By Alyssa Murfey | firstname.lastname@example.org
Dick Wagner, 64, said he sees a correlation between music and success.
He taught orchestra in the Duval County School System before owning a music store for 30 years. Now retired, Wagner teaches string lessons at Grampa’s Music on Anastasia Boulevard.
“Some of the best students were in orchestra and band,” he said. “They were usually involved in sports and had higher academic scores.”
Flagler College Student James Defoor, 21, agrees. He said he played piano for seven years.
“[Music] totally helps,” he said. “It trains you to be patient. Everything you do requires a lot of practice. Anything you want to be good at, that is.”
A study released by the National Association for Music Education found similar results.
“Schools that have music programs have significantly higher graduation rates than do those without music programs, 90.2 percent compared to 72.9 percent,” the study said.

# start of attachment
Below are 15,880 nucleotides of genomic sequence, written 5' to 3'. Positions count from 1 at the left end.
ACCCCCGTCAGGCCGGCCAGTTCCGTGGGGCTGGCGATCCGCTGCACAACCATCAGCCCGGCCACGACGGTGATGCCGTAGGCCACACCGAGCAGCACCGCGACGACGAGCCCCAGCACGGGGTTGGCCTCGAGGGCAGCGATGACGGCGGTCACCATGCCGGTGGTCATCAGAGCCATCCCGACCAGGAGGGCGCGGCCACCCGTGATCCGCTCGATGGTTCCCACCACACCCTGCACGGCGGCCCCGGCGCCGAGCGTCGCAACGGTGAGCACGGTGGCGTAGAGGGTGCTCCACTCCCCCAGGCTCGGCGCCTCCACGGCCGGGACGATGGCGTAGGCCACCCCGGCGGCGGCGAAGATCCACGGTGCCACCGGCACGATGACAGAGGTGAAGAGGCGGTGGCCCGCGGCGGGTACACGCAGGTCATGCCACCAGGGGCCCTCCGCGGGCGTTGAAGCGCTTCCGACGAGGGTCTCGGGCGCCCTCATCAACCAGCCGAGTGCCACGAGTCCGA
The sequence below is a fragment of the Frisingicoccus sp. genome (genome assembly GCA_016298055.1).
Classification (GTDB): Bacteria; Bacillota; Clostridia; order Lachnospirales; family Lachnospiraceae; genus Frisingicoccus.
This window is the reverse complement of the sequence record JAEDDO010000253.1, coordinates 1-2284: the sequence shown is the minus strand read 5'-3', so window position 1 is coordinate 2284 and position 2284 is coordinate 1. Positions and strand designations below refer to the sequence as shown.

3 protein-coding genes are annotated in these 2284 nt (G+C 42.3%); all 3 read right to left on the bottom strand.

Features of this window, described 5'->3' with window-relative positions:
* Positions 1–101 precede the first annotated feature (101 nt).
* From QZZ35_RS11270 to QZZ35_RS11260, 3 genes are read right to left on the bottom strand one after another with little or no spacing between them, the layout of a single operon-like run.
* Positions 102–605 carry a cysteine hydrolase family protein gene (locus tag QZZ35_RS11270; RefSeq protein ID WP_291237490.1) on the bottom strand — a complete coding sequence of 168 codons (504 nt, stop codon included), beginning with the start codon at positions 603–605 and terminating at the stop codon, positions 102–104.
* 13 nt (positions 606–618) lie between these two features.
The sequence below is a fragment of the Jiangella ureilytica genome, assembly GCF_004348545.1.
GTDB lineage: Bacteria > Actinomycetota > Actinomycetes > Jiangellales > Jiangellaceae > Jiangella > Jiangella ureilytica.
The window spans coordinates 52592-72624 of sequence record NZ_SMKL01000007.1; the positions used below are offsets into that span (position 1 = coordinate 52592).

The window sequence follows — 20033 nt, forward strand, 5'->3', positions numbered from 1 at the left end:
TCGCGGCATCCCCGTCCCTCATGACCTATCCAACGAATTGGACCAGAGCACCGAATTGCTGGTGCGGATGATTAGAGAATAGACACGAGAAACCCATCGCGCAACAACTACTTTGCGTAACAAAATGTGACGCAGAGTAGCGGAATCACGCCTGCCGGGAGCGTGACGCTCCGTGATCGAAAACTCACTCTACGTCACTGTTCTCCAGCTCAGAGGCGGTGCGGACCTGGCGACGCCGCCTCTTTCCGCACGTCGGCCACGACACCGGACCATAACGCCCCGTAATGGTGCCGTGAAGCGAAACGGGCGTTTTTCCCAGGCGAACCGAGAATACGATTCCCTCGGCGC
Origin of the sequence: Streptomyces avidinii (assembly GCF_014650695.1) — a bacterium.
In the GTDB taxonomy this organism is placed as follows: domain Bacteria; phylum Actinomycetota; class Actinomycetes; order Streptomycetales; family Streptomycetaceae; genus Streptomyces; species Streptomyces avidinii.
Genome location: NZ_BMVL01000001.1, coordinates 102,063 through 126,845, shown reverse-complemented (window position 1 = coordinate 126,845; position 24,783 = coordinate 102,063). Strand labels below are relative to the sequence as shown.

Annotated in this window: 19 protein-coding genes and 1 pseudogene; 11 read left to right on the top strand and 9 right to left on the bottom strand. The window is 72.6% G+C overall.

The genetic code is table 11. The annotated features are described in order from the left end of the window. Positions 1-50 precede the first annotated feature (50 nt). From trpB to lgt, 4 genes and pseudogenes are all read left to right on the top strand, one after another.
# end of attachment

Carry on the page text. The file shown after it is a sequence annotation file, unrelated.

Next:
Wagner said many aspiring musicians pick up their instrument again even after putting it down in discouragement, because music has powerful effects–academically and emotionally.
“Some that drop out usually come back later because music is just good for your life,” he said.
Scott Sweet, 56, owns Grampa’s Music and also teaches lessons. He said he sees positive changes in his students every day.
“It is not always a profound revelation, but is almost always positive,” Sweet said. “Music is very personal. It has such power. You cannot help but be affected by it.”